Turn the time forward ten years; my husband and I are in an electrical store looking for our first CD player. My husband is talking to the manager – who looks a little familiar. Tall, slim and immaculately dressed.

Chris.

Chris who found it much easier to recognise me. Chris who is now the manager of this store, a husband and a father of a baby girl.

So proud of you Chris.

Completely humbled by the fact that you are so grateful to me for doing my job.

And you gave us a very good discount on the CD player.

Nicky, you were the never to be forgotten enigma. A strange boy who had come home from school one day to find that his mother had died, in front of the TV with an empty whisky bottle by her side.

One of the few real orphans I had ever looked after. You were quirky; you had suitcases of your mother’s clothes that you couldn’t be parted from. You were bright – too bright for some of the staff – and I had some of my most challenging moments with you.

Five sets of foster parents did their best to give you a home, and each time you came back to us, more angry and confused.

Officialdom shut the home down, together with several others, and one last set of foster parents had to be found for you. They were almost as quirky as you Nick, and they seemed to be dealing with your behaviour quite well.

I moved on with my life.

I qualified as a social worker and got promoted.

My new workplace was an observation and assessment centre – short-stay allegedly – and with education on the premises, and a secure unit.

Not long after I’d bumped into Chris in the electrical shop, you turned up at my new place of work.

A new admission they said. You might remember him from your previous place; his name is Nick. He is odd.

So you were sent to us because no one knew what to do with you. There were no other foster parents for you now that you were a six-foot seventeen-year old – who had an interest in hairdressing and whose personality had achieved full-blown camp. I found you delightful.

You were no easier to deal with; age and experience had given you to ability to wind up staff and other young people alike. You went through social workers like a dose of salts – especially the young and newly qualified who thought that they could make something of you.

Only you could do that.

You left us after a couple of months and moved into a boys’ residential home that specialised in settling those who were leaving care.

Years on, and the manager of that home is being prosecuted for abusing boys in his care. I would lay money on it that he didn’t try it on with you Nick.

I came across several Sarah’s over the years, but you were the most important Sarah to me.

Neither you nor Kim were easy to look after but then I always tended to have more empathy with the young people who presented a challenge.

Together with Kim, you came to my engagement party, and were extremely elegant in posh frocks and hats at my wedding. Friends and family were asking who you were and how I knew you both. I didn’t tell them you were looked-after children. You were far too composed and assured for that.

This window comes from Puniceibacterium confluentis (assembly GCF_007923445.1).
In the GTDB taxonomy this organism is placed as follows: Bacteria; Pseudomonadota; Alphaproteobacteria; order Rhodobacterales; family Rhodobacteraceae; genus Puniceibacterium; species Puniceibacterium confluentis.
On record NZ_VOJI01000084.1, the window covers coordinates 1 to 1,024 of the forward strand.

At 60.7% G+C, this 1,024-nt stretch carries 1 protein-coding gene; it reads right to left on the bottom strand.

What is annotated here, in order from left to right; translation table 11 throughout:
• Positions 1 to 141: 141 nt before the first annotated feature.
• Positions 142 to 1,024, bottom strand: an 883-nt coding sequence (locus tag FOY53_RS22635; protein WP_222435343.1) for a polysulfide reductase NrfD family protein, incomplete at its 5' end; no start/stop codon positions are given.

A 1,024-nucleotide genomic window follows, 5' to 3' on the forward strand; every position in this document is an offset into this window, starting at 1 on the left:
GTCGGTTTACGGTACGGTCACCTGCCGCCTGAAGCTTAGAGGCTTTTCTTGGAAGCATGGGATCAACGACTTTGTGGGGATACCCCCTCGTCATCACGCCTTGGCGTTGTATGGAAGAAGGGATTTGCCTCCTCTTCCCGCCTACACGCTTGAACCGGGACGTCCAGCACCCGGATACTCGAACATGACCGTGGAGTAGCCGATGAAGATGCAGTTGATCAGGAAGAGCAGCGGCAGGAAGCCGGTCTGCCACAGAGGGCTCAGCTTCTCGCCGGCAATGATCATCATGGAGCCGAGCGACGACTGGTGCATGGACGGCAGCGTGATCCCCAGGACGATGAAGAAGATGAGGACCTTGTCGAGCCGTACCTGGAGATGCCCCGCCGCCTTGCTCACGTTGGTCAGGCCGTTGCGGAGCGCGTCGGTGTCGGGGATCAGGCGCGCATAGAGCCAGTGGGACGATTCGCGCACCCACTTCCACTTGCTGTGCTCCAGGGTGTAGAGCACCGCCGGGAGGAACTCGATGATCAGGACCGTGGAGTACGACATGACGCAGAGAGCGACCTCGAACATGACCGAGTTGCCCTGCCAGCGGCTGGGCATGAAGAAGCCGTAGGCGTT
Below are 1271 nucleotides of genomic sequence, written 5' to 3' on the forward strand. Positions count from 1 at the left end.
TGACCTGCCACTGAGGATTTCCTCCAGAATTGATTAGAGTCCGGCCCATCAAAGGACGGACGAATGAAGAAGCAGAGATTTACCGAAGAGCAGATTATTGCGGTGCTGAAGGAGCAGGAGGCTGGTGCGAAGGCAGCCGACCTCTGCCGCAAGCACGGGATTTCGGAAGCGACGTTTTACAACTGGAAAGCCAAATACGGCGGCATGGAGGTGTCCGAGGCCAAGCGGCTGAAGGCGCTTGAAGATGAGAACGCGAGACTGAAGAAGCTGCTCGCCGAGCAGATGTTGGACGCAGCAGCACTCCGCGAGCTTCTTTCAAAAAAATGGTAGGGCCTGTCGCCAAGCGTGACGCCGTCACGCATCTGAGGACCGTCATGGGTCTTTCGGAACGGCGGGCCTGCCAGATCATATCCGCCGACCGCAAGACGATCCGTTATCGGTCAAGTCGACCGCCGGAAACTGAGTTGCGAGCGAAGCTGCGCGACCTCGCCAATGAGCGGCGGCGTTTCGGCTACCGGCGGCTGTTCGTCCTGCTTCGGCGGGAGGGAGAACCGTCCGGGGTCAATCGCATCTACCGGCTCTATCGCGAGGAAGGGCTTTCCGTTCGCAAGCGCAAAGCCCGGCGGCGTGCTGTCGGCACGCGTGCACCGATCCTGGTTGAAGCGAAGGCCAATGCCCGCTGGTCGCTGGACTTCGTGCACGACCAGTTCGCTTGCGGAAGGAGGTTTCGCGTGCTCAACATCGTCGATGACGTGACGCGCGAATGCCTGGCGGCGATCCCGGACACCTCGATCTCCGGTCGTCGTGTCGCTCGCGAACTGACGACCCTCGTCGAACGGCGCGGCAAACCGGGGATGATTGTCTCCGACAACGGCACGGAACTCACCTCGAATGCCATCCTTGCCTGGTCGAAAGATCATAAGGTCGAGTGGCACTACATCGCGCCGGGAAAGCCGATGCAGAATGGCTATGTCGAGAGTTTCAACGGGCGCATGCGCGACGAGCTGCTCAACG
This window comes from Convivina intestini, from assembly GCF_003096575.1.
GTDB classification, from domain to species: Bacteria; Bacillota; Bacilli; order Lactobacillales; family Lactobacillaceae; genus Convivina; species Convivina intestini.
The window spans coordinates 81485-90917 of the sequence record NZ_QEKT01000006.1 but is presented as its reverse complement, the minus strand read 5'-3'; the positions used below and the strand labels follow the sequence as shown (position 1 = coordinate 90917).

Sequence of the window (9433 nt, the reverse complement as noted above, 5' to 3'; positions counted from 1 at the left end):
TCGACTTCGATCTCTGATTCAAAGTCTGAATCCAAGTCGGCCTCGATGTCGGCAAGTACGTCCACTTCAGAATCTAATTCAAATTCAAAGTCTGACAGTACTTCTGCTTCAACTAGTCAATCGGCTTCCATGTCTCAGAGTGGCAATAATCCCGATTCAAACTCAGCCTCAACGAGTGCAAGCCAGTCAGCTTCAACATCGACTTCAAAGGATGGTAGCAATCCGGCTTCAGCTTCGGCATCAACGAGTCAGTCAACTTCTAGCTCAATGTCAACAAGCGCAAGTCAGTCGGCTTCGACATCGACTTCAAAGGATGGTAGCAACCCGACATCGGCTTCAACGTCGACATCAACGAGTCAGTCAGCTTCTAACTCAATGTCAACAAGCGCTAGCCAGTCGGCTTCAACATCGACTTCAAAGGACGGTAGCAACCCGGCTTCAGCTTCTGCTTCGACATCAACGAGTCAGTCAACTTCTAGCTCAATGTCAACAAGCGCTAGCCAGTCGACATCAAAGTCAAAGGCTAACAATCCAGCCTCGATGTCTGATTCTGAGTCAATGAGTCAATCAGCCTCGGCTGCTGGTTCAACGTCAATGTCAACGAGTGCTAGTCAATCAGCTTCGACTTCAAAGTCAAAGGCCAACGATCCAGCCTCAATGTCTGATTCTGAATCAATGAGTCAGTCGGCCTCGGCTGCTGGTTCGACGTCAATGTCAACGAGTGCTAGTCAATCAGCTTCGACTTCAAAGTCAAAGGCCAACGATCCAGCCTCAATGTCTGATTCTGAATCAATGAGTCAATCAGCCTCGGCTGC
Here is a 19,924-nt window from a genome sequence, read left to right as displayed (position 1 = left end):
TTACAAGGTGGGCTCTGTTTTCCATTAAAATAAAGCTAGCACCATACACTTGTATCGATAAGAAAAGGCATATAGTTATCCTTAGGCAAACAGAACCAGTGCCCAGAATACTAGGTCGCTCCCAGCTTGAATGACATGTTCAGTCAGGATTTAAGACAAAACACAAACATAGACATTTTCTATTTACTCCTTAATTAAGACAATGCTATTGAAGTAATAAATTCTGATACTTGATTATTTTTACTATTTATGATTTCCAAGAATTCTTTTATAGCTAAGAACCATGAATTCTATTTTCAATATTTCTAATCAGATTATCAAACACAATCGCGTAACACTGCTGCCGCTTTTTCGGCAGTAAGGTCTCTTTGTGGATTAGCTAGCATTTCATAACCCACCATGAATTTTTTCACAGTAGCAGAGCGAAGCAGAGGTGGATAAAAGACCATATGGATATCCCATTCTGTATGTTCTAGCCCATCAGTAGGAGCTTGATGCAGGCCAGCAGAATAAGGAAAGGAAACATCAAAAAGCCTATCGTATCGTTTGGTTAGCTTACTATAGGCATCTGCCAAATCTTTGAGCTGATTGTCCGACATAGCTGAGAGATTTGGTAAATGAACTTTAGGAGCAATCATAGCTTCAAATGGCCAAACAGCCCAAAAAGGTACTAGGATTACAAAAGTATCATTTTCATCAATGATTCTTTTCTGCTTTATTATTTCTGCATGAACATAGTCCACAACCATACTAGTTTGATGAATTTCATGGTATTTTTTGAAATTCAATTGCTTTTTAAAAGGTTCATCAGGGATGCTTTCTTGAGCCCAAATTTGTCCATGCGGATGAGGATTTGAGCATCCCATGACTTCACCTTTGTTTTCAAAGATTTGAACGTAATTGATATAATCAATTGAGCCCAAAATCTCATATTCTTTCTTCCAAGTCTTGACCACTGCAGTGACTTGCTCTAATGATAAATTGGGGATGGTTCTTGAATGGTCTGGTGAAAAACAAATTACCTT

You had become friends.

I have no doubt that you sorted out life for yourselves.

Mark – you marked the end of the line for residential childcare for me.

You were so damaged at ten years old, that no end of therapy and one-to-one work could make a difference. We spent time together; we cooked, repaired an old rocking horse, went for long walks and I read bedtime stories to you but nothing I did could break through.

The other staff tried but found you impenetrable. Some of them blamed me because it was easier than admitting defeat.

I took a great many kicks and punches from you and one day it was all too much.

I was married to a man who loved me and hated seeing the split lips, the bruises, the black eyes.

It was time for a change – because I had to admit that I couldn’t help you – and because I had someone who cared about me too much to see me hurt myself anymore.

I’m sorry Mark.

I remember so many more of you from those ten years of working in children’s homes.

We laughed together; and we cried. We went to Butlins and giggled at the wrestling and the knobbly knees contests. We camped in the New Forest and got soaked, played Spotlight up at the Sports Centre and on one memorable occasion all sixteen children I had responsibility for absconded.

Ah, but fifteen of you came back before midnight, so we watched unsuitable TV and cooked fish and chips to celebrate.

From you, I learned how to deal with my own roaring boys.

How to let them know that they were loved – even if their behaviour was horrible.

I read them bedtime stories; we went to the beach, we camped out and got soaked.

My own roaring boys are in their twenties now and to me at least, seem to be quite well-balanced and confident.

So thank you; Leeroy, Chris, Ray, Nicky, Sarah, Kim, Mark – and all the others who touched my life.